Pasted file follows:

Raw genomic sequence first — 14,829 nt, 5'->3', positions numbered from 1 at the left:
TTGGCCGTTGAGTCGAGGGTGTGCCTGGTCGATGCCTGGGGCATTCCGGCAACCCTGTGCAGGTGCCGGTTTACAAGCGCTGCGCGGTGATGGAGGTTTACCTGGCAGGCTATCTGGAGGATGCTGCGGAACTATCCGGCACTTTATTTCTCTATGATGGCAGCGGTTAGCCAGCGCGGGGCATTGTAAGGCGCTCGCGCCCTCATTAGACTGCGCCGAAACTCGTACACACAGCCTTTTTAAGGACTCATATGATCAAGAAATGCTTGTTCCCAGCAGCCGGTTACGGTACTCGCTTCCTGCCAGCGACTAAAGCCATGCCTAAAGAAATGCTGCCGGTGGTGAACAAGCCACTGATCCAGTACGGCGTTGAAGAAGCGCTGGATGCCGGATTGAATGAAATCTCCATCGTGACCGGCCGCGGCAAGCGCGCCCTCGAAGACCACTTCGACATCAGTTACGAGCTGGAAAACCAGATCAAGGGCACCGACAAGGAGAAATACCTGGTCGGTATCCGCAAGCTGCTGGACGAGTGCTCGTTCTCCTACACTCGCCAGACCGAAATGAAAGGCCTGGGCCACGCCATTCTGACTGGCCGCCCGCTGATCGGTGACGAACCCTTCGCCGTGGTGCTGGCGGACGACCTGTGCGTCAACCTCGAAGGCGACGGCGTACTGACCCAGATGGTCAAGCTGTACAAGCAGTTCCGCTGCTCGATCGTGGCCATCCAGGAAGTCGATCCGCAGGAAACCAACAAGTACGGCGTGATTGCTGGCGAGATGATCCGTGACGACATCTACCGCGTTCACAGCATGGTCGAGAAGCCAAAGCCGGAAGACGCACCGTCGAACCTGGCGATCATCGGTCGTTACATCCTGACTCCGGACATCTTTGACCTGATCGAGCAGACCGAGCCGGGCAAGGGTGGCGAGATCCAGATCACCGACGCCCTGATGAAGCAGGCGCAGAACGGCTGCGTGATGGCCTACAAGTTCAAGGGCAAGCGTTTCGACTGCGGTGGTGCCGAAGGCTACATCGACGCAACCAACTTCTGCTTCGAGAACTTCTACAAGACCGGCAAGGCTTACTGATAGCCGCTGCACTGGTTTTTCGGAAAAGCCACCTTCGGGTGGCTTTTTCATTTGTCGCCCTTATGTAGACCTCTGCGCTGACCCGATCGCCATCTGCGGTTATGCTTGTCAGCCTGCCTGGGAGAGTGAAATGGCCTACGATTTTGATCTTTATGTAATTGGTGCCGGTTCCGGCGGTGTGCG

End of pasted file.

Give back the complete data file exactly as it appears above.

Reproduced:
Raw genomic sequence first — 14,829 nt, 5'->3', positions numbered from 1 at the left:
TTGGCCGTTGAGTCGAGGGTGTGCCTGGTCGATGCCTGGGGCATTCCGGCAACCCTGTGCAGGTGCCGGTTTACAAGCGCTGCGCGGTGATGGAGGTTTACCTGGCAGGCTATCTGGAGGATGCTGCGGAACTATCCGGCACTTTATTTCTCTATGATGGCAGCGGTTAGCCAGCGCGGGGCATTGTAAGGCGCTCGCGCCCTCATTAGACTGCGCCGAAACTCGTACACACAGCCTTTTTAAGGACTCATATGATCAAGAAATGCTTGTTCCCAGCAGCCGGTTACGGTACTCGCTTCCTGCCAGCGACTAAAGCCATGCCTAAAGAAATGCTGCCGGTGGTGAACAAGCCACTGATCCAGTACGGCGTTGAAGAAGCGCTGGATGCCGGATTGAATGAAATCTCCATCGTGACCGGCCGCGGCAAGCGCGCCCTCGAAGACCACTTCGACATCAGTTACGAGCTGGAAAACCAGATCAAGGGCACCGACAAGGAGAAATACCTGGTCGGTATCCGCAAGCTGCTGGACGAGTGCTCGTTCTCCTACACTCGCCAGACCGAAATGAAAGGCCTGGGCCACGCCATTCTGACTGGCCGCCCGCTGATCGGTGACGAACCCTTCGCCGTGGTGCTGGCGGACGACCTGTGCGTCAACCTCGAAGGCGACGGCGTACTGACCCAGATGGTCAAGCTGTACAAGCAGTTCCGCTGCTCGATCGTGGCCATCCAGGAAGTCGATCCGCAGGAAACCAACAAGTACGGCGTGATTGCTGGCGAGATGATCCGTGACGACATCTACCGCGTTCACAGCATGGTCGAGAAGCCAAAGCCGGAAGACGCACCGTCGAACCTGGCGATCATCGGTCGTTACATCCTGACTCCGGACATCTTTGACCTGATCGAGCAGACCGAGCCGGGCAAGGGTGGCGAGATCCAGATCACCGACGCCCTGATGAAGCAGGCGCAGAACGGCTGCGTGATGGCCTACAAGTTCAAGGGCAAGCGTTTCGACTGCGGTGGTGCCGAAGGCTACATCGACGCAACCAACTTCTGCTTCGAGAACTTCTACAAGACCGGCAAGGCTTACTGATAGCCGCTGCACTGGTTTTTCGGAAAAGCCACCTTCGGGTGGCTTTTTCATTTGTCGCCCTTATGTAGACCTCTGCGCTGACCCGATCGCCATCTGCGGTTATGCTTGTCAGCCTGCCTGGGAGAGTGAAATGGCCTACGATTTTGATCTTTATGTAATTGGTGCCGGTTCCGGCGGTGTGCG